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The World of Literature and the Arts in Ferment
" [All] these changes or the will to change did not originate from a spontaneous generation. Everything was in preparation and it is interesting to note that the artists, irrespective of their discipline, were ideally positioned in relation to the events, anticipating, provoking and even bearing witness to the great reforms that heralded Quebec's entrance into modernity" (translation).
Lorraine Pintal, « De l'autre côté de la cuisine, le Québec s'ouvre sur le monde », in Y. Bélanger, R. Comeau and C. Métivier (dir.), La Révolution tranquille 40 ans plus tard : un bilan, Montréal, VLB éditeur, 2000, p. 259.
Artists Transform Quebec
Jacques Parizeau, former Premier of Quebec, declared: "The Quiet Revolution was the work of four ministers, twenty or so civil servants, some twenty chansonniers artists and some poets" (translation). This statement highlighted the lead role played by artists in the great shake-up of the Quiet Revolution. Indeed, had not some of them paved the way by publishing the Refus global in 1948, a pamphlet demanding that Quebec society rid itself of the blanket of lead that had covered it for too long?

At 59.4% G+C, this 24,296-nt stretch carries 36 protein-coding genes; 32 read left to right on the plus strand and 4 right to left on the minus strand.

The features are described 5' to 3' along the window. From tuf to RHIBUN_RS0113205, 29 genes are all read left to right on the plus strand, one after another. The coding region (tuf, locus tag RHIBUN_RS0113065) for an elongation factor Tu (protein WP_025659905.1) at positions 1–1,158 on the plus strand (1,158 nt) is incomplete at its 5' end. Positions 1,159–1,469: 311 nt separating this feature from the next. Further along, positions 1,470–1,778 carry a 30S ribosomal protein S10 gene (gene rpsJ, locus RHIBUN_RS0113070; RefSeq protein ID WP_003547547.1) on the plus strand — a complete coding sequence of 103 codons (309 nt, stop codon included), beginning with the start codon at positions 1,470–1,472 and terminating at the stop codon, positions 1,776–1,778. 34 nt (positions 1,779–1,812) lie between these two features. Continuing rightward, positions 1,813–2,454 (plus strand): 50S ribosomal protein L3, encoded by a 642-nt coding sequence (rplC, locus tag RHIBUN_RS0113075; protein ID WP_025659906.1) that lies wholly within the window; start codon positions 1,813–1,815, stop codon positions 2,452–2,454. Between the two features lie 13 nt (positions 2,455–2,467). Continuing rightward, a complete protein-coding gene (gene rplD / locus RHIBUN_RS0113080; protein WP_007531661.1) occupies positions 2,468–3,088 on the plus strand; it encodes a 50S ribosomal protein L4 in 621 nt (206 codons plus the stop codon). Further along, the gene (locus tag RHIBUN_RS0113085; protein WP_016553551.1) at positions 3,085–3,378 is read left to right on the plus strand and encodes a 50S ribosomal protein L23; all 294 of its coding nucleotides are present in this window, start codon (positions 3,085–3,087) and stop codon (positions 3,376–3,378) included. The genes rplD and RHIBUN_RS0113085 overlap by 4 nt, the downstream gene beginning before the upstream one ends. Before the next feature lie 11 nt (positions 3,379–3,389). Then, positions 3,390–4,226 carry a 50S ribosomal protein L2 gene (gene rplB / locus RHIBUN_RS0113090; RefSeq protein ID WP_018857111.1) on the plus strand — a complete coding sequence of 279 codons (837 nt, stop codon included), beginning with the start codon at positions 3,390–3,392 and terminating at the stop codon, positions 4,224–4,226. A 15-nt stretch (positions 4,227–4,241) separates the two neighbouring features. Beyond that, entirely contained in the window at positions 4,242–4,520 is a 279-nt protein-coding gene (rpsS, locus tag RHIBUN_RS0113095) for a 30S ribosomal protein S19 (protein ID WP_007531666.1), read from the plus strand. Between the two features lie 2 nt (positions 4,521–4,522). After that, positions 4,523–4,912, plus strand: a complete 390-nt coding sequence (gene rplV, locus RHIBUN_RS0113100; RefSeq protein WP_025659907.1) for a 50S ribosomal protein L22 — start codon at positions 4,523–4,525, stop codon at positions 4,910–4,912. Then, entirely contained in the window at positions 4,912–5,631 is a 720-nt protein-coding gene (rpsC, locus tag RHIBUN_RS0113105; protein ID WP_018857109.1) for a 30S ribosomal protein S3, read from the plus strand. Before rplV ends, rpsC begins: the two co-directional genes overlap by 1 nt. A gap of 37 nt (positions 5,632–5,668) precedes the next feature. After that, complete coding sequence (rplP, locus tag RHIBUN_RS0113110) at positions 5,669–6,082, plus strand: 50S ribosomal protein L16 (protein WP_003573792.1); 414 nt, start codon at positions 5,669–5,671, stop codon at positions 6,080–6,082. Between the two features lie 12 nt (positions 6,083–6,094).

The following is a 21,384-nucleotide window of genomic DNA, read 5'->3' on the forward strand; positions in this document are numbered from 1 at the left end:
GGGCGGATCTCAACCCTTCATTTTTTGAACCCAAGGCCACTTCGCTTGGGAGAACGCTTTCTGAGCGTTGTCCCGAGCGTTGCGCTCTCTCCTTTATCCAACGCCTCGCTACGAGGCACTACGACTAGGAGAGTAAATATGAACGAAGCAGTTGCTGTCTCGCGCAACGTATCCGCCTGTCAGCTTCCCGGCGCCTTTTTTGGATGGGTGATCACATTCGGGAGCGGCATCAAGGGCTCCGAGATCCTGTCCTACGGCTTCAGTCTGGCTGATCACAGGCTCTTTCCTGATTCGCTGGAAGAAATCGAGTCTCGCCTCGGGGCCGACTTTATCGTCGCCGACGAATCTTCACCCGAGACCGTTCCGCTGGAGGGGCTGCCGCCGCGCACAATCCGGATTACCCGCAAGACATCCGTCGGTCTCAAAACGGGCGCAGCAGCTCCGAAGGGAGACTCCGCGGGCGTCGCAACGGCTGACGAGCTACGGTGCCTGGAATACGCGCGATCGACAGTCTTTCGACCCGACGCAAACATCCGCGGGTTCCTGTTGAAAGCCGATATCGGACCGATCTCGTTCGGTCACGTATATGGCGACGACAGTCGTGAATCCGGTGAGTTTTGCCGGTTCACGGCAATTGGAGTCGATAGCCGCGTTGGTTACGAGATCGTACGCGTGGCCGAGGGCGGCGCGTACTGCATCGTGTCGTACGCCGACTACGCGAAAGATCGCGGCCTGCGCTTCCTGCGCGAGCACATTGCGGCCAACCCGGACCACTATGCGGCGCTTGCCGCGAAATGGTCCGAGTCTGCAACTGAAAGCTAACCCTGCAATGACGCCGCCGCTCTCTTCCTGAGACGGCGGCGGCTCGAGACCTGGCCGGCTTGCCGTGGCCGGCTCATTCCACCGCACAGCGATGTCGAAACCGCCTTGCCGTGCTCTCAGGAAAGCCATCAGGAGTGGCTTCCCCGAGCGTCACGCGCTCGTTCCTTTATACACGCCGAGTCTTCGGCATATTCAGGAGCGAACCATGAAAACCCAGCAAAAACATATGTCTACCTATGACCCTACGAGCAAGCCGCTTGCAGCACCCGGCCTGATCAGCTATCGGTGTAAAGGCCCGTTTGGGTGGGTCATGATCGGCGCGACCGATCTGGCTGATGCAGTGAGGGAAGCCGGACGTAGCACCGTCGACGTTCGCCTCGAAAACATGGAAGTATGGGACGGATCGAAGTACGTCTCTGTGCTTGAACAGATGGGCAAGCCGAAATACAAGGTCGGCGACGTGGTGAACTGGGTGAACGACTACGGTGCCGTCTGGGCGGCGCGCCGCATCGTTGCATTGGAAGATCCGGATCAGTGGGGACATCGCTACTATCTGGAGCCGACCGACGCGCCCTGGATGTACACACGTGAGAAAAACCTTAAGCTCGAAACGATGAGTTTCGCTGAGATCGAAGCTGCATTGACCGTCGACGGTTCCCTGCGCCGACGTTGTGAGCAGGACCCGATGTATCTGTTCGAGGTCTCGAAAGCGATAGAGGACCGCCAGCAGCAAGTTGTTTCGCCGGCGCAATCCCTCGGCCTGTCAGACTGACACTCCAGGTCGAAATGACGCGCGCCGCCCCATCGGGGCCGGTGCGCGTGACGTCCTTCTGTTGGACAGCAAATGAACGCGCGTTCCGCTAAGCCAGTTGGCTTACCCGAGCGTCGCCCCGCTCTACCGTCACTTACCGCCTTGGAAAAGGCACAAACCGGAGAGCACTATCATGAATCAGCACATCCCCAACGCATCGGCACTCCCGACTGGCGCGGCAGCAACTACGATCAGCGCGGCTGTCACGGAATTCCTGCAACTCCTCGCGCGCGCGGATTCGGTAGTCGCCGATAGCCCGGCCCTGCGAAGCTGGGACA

The Arts as a Means of Affirmation
The world of arts, in its broadest sense, was in ferment during the 1960s to 1970s. Some 400 collections of poetry were published during the decade. Raoul Duguay stated that, from "poetic," the poetry became "rebellious" (translation). The number of novels published more than doubled, compared to the previous decade. Several, like the psychological novel, were written in a new genre. The family, a cardinal value of Quebec society was critically trivialized in stories. Likewise, the visual arts were exploring new frontiers.
The Emancipation of Women through the Arts
Finally, and without precedent, women were participating actively in the renewal and effervescence of the arts. Through novels, poetry and painting, they took the floor and were emancipated. They seized as theirs the words "equality or independence" pronounced by Premier Daniel Johnson during his crusade for the greater autonomy of Quebec, giving them a totally different meaning.